China Bans Popular Bloggers Loyal to the Party

By Mary Hong
Mary Hong
Mary Hong
Mary Hong has contributed to The Epoch Times since 2020. She has reported on Chinese human rights issues and politics.
May 19, 2022 Updated: May 19, 2022

Beijing closed multiple accounts of a popular Chinese comic blogger “SaiLei Three Minutes,” who claimed to interpret current affairs involving politics and history within three minutes.

A visit to his Weibo account shows the message, “The user is currently banned for violating relevant laws and regulations.”

SaiLei Three Minutes has 2.6 million followers, and has published collections of the comics depicted on his website.

His other public accounts on Chinese social media platforms such as bilibili and Zhihu were also banned. On the Zhihu platform, in particular, the message says that the ban will be in effect for another 364 days as of May 19.

The Fate of Party Loyalists

The specific reasons for the ban are not known. One netizen commented, “Interesting! SaiLei criticized the West every day. Its YouTube account is still well active; but its various Chinese accounts are now banned for a year.”

The last post of SaiLei was on May 17, a comic that talked about the cyber attack and China’s policy towards Russia.

A man using a laptop at an office of Sina Weibo, widely known as China's version of Twitter, in Beijing.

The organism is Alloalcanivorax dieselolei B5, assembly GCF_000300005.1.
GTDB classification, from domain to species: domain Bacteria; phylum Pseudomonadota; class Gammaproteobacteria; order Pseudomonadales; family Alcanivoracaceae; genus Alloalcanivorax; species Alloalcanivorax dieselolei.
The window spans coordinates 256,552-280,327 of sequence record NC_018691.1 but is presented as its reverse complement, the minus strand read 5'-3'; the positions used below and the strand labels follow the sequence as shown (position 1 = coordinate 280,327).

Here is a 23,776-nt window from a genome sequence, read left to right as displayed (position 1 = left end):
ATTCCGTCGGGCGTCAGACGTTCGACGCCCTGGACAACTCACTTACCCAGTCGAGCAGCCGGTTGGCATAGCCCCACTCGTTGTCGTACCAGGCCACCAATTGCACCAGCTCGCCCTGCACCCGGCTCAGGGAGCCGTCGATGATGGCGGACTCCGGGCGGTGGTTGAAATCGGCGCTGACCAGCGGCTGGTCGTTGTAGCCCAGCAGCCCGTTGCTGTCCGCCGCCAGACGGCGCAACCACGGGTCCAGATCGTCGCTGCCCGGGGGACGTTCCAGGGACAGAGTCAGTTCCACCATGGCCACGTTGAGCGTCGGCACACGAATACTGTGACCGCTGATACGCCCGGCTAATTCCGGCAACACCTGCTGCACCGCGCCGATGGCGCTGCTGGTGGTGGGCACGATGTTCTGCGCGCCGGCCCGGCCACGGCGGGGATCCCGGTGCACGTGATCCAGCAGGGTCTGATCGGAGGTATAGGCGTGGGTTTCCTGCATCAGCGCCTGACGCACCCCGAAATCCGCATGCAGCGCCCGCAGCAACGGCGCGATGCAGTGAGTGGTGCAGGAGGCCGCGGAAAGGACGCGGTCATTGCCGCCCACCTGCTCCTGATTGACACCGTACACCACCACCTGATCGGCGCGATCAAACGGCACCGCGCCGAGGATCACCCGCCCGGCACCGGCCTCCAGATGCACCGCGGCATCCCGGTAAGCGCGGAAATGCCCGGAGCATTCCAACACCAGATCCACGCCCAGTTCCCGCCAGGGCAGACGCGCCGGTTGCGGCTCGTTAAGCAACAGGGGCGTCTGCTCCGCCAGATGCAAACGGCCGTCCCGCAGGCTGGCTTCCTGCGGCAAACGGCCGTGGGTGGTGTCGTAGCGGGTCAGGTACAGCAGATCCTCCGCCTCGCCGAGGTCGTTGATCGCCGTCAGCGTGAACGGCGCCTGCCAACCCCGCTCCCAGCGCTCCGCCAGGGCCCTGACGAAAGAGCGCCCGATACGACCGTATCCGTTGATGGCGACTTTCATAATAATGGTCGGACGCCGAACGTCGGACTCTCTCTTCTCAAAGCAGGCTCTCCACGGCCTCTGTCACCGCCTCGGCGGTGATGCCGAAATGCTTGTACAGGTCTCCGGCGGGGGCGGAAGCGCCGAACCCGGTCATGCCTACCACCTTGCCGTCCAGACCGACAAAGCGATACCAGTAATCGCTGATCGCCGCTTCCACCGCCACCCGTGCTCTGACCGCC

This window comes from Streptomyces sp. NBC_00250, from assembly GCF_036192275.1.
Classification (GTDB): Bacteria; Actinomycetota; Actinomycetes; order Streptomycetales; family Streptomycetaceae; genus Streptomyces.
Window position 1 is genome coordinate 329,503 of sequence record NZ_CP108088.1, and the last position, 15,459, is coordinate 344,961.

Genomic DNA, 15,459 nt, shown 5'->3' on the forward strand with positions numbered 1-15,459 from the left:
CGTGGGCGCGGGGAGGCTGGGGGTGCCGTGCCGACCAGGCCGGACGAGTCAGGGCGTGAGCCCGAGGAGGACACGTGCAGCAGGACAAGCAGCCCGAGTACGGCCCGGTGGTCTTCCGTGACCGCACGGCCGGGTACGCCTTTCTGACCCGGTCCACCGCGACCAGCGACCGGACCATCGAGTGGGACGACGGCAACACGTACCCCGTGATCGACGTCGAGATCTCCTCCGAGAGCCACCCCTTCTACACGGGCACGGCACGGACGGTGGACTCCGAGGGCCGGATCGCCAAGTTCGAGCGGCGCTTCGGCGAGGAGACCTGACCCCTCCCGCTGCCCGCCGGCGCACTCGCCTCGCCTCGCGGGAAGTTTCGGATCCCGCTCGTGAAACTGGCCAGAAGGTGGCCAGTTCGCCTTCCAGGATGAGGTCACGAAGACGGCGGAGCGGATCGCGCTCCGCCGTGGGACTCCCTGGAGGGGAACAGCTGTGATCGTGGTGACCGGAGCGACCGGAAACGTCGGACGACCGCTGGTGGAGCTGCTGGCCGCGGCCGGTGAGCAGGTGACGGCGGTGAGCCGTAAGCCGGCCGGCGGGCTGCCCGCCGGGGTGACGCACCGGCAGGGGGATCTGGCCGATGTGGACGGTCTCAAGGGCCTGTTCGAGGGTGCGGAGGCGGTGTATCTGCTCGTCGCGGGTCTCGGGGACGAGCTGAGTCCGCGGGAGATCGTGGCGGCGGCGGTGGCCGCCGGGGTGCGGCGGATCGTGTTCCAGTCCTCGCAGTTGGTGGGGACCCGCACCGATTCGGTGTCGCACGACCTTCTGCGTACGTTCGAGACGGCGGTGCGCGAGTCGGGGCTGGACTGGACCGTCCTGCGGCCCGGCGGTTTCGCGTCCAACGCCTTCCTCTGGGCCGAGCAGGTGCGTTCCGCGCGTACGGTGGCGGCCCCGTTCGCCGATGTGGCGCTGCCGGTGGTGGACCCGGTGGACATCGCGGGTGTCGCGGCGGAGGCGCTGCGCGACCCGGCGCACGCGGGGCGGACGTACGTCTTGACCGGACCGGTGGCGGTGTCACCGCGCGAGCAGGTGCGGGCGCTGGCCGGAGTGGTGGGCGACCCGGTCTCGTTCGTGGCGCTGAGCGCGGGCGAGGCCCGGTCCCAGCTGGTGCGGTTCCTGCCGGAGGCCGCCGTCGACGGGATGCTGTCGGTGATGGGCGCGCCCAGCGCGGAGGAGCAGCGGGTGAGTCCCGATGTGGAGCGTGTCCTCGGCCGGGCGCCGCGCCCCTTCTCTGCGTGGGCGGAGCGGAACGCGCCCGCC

A man using a laptop at an office of Sina Weibo, widely known as China’s version of Twitter, in Beijing, on April 16, 2014. (Wang Zhao/AFP/Getty Images)

The banning of SaiLei’s accounts was a shock to the many party propaganda loyalists, known as the Little Pink, 50 Cent Party, or Internet Water Army.

One Little Pink with a Weibo public account, “Red Girl Editorial Department,” posted a message pleading with the leaders to forgive the mistakes of SaiLei, “The SaiLei team has had its contribution, … but, now people are mocking him as tasting the bitter fruit for being patriotic,” she wrote.

Last year, the Chinese Cyberspace Administration announced a so-called “Operation Qinglang” to rectify the internet environment on August 27.

According to the regime’s English media outlet CGTN, “The operation will ban a batch of ‘self-media’ accounts that have engaged in violations like publishing irregular business information, misinterpreting economic policy, crying down financial markets, and spreading misinformation and blackmailing.”

Following the operation, nearly 3,000 financial “self-media” accounts—independently operated social media accounts—were dealt with, among them 1,793 were banned on Sept. 8, 2021, the Chinese Cyberspace Administration announced.

Li Jing contributed to this report.

Mary Hong
Mary Hong has contributed to The Epoch Times since 2020. She has reported on Chinese human rights issues and politics.